Forum: Ruby on Rails start_form_tag not taking url_for options

Announcement (2017-05-07): www.ruby-forum.com is now read-only since I unfortunately do not have the time to support and maintain the forum any more. Please see rubyonrails.org/community and ruby-lang.org/en/community for other Rails- und Ruby-related community platforms.
42172acdf3c6046f84d644cb0b94642c?d=identicon&s=25 Pat Maddox (pergesu)
on 2006-01-19 13:07
(Received via mailing list)
I've got a form that should post to user/login.  The code to start the
tag is:
<%= start_form_tag { :controller => "user", :action => "login" } %>

That gives me this exception:
compile error
script/../config/../app/views/user/login.rhtml:1: parse error,
unexpected tASSOC, expecting '}'
_erbout = ''; _erbout.concat(( start_form_tag { :controller => "user",
:action => "login" } ).to_s); _erbout.concat "\n"
                                                              ^
script/../config/../app/views/user/login.rhtml:1: parse error,
unexpected ',', expecting '}'
_erbout = ''; _erbout.concat(( start_form_tag { :controller => "user",
:action => "login" } ).to_s); _erbout.concat "\n"



However if I do:
<%= start_form_tag({ :controller => "user", :action => "login" }) %>

it just spits out a form <form action="/">

Not sure what's going on..I need to be able to specify the controller
and action that the form posts to.

Pat
337cdd270761e0e6f4356de45b04d388?d=identicon&s=25 Jonathan Viney (Guest)
on 2006-01-19 14:01
My guess would be that the first example is giving an error because it
thinks you are passing a code block, not a hash, and the code block has
syntax errors.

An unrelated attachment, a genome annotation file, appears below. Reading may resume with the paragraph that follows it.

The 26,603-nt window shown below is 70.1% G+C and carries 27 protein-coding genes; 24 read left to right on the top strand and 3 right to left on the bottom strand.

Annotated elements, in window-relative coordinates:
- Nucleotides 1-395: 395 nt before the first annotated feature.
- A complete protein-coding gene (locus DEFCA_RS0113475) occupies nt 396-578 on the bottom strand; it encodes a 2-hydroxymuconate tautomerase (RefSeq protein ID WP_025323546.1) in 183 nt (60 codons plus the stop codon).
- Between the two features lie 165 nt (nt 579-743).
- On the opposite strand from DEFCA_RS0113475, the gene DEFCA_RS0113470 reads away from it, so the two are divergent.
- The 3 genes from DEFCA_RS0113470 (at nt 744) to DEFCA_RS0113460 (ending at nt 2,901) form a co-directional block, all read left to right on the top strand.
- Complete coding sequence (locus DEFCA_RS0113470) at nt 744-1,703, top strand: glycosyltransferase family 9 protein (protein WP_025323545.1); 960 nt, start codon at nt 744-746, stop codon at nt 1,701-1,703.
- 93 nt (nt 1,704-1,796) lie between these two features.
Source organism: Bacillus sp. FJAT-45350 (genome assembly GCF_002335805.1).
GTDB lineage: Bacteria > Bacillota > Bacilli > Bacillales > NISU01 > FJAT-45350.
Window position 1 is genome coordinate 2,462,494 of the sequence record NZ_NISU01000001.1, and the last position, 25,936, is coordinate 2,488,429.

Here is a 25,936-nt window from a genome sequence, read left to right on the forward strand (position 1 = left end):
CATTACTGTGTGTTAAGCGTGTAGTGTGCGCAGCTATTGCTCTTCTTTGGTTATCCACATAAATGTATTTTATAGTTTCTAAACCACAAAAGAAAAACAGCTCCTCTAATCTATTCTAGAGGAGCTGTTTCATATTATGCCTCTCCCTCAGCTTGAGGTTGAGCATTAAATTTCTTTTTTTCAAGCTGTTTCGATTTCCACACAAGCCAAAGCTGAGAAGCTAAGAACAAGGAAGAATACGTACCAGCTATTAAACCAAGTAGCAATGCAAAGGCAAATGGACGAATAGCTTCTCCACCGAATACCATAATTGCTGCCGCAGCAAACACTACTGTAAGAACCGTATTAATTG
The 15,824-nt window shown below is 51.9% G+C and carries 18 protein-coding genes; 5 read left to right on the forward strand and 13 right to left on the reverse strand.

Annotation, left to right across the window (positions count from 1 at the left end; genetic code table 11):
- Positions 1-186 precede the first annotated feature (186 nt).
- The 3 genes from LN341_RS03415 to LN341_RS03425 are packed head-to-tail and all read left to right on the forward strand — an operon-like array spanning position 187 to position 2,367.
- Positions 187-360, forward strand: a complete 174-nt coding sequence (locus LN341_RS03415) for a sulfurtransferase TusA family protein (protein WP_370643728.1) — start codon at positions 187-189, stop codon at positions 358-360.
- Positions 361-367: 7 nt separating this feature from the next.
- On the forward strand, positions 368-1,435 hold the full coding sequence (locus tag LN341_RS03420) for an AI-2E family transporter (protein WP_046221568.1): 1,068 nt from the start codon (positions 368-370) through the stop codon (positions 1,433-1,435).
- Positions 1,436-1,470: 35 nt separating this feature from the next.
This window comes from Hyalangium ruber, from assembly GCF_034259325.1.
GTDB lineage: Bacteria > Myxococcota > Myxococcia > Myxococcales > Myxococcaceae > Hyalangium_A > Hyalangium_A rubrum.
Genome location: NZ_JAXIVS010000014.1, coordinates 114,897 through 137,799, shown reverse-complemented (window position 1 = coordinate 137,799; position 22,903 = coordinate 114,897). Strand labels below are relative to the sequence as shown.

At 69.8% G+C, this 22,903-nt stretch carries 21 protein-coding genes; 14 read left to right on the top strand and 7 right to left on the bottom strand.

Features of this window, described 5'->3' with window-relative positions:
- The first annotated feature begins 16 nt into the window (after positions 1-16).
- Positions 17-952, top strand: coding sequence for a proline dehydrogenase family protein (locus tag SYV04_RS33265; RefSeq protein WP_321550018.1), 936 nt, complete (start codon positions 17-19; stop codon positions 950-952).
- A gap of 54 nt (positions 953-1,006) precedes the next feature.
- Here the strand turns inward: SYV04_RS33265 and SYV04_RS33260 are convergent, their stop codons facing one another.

This should work:

<%= form_tag :controller => 'user', :action => 'login' %>

Cheers, Jonathan.

Pat Maddox wrote:
> I've got a form that should post to user/login.  The code to start the
> tag is:
> <%= start_form_tag { :controller => "user", :action => "login" } %>
>
> That gives me this exception:
> compile error
> script/../config/../app/views/user/login.rhtml:1: parse error,
> unexpected tASSOC, expecting '}'
> _erbout = ''; _erbout.concat(( start_form_tag { :controller => "user",
> :action => "login" } ).to_s); _erbout.concat "\n"
>                                                               ^
> script/../config/../app/views/user/login.rhtml:1: parse error,
> unexpected ',', expecting '}'
> _erbout = ''; _erbout.concat(( start_form_tag { :controller => "user",
> :action => "login" } ).to_s); _erbout.concat "\n"
>
>
>
> However if I do:
> <%= start_form_tag({ :controller => "user", :action => "login" }) %>
>
> it just spits out a form <form action="/">
>
> Not sure what's going on..I need to be able to specify the controller
> and action that the form posts to.
>
> Pat
42172acdf3c6046f84d644cb0b94642c?d=identicon&s=25 Pat Maddox (pergesu)
on 2006-01-19 14:07
(Received via mailing list)
When I do that, it's still generating the wrong form tag:
<form action="/" method="post">
C8a634a01a2c4508360874bff7fb1a7f?d=identicon&s=25 Kevin Olbrich (olbrich)
on 2006-01-19 14:13
Pat Maddox wrote:
> When I do that, it's still generating the wrong form tag:
> <form action="/" method="post">

What do you get if you just stick in a

url_for :controller=>'user', :action=>'login'

?

_Kevin
42172acdf3c6046f84d644cb0b94642c?d=identicon&s=25 Pat Maddox (pergesu)
on 2006-01-19 14:22
(Received via mailing list)
On 1/19/06, Kevin Olbrich <kevin.olbrich@duke.edu> wrote:
> _Kevin
>
>
> --
> Posted via http://www.ruby-forum.com/.
> _______________________________________________
> Rails mailing list
> Rails@lists.rubyonrails.org
> http://lists.rubyonrails.org/mailman/listinfo/rails
>

I just tried:
<form action="<%= url_for :controller=>'user', :action=>'login' %>"
method="post">

instead of using start_form_tag, and I get the same thing still..I
wonder if webrick might be caching it or something?  I've cleared the
cache on my browser multiple times, used a different browser, and even
tried connecting from a different computer.  I haven't turned any